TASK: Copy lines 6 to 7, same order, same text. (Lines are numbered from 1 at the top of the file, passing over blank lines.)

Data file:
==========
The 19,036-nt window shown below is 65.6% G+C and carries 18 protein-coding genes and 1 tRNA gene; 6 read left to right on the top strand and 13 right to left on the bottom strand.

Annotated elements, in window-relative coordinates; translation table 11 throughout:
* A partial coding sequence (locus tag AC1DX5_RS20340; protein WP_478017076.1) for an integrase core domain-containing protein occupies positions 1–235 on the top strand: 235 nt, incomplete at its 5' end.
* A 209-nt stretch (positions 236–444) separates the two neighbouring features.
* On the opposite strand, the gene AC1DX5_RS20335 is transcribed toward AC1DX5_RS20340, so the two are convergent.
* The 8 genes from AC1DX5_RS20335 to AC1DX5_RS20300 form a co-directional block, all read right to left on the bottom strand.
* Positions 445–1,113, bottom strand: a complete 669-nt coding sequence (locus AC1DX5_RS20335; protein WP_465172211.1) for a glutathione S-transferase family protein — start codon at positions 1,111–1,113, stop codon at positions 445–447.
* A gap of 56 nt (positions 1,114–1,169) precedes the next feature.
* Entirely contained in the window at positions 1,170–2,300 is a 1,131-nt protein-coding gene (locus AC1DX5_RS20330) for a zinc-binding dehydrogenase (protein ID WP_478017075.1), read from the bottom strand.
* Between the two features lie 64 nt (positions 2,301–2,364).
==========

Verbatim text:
* The 8 genes from AC1DX5_RS20335 to AC1DX5_RS20300 form a co-directional block, all read right to left on the bottom strand.
* Positions 445–1,113, bottom strand: a complete 669-nt coding sequence (locus AC1DX5_RS20335; protein WP_465172211.1) for a glutathione S-transferase family protein — start codon at positions 1,111–1,113, stop codon at positions 445–447.